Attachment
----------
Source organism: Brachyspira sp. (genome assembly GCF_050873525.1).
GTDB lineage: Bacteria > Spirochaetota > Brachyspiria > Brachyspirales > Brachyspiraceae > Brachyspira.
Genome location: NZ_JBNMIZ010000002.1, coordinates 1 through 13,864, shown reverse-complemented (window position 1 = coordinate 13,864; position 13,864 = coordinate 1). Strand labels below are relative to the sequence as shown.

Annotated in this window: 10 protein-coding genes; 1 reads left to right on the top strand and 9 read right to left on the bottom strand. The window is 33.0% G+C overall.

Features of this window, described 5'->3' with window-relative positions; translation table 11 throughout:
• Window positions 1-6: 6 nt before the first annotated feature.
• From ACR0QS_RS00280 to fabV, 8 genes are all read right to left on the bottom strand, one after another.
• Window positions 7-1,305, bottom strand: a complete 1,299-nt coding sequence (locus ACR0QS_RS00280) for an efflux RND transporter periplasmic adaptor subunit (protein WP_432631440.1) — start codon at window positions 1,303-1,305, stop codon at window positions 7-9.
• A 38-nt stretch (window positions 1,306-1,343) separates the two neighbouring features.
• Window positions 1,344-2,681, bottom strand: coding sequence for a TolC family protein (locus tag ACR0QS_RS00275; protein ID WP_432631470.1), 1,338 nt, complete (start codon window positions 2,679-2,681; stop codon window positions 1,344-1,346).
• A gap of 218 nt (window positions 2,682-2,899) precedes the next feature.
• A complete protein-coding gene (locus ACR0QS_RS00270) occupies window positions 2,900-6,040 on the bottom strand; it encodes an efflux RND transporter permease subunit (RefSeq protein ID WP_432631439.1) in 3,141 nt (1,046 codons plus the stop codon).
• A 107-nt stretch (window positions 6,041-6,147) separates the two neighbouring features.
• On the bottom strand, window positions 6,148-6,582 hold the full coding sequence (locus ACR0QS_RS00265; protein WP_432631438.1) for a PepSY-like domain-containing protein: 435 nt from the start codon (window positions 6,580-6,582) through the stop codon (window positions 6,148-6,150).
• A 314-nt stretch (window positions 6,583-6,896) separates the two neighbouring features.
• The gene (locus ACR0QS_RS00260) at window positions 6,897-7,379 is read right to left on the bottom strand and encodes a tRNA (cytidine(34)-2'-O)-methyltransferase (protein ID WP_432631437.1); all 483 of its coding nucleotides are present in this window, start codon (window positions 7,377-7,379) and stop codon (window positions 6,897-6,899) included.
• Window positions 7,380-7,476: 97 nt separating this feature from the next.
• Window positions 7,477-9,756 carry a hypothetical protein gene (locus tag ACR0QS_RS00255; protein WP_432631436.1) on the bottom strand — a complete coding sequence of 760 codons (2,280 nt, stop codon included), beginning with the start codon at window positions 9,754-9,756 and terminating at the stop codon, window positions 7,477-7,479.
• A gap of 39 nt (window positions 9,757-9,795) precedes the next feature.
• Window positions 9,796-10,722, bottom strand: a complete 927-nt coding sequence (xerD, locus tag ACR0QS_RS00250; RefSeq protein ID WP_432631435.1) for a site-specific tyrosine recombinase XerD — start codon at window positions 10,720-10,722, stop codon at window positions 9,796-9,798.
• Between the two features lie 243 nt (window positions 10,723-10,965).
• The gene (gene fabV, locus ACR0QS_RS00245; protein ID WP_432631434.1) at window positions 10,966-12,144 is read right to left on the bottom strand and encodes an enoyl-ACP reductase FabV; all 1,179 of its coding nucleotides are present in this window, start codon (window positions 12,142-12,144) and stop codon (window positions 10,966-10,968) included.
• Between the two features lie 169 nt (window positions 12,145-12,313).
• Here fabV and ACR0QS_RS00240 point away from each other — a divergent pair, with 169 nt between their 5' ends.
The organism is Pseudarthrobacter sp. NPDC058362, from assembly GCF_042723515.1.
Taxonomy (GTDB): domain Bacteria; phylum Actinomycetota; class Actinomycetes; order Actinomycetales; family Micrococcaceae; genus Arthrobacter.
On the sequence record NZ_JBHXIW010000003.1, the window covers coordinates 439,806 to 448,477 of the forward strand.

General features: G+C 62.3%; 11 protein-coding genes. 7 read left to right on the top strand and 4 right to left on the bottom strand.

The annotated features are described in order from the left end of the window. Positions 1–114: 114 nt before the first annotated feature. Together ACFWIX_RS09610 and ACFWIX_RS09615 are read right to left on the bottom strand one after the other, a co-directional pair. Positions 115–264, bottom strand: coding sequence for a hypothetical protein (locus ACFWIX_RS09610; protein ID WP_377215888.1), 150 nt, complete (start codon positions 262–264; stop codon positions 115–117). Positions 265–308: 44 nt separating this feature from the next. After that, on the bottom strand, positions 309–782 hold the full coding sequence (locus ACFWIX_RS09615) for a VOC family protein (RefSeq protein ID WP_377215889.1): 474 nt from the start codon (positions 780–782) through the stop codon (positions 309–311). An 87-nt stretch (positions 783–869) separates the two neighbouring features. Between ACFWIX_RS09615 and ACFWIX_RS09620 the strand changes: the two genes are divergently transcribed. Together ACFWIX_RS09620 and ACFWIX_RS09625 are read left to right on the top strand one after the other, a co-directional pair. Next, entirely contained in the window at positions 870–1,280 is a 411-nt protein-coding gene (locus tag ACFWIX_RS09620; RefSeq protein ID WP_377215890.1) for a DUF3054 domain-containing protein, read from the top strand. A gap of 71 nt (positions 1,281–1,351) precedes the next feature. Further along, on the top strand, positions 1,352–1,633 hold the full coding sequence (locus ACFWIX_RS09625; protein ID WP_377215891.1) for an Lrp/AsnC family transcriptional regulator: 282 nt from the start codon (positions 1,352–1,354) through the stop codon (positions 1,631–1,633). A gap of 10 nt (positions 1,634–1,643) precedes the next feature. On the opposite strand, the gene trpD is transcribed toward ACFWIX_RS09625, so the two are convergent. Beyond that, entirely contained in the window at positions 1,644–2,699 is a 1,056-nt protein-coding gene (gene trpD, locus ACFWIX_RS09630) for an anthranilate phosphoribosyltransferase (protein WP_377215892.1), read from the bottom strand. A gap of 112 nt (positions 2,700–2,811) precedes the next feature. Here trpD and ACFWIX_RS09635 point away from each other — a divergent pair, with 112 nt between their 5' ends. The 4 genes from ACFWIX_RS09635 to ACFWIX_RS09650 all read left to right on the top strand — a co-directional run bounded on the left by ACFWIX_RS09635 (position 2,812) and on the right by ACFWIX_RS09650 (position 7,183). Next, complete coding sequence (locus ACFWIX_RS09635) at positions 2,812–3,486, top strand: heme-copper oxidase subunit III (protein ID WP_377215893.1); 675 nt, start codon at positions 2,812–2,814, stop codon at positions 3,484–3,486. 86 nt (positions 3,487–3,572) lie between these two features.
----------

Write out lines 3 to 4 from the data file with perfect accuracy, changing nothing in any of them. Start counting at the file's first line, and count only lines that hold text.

Genome location: NZ_JBNMIZ010000002.1, coordinates 1 through 13,864, shown reverse-complemented (window position 1 = coordinate 13,864; position 13,864 = coordinate 1). Strand labels below are relative to the sequence as shown.

Annotated in this window: 10 protein-coding genes; 1 reads left to right on the top strand and 9 read right to left on the bottom strand. The window is 33.0% G+C overall.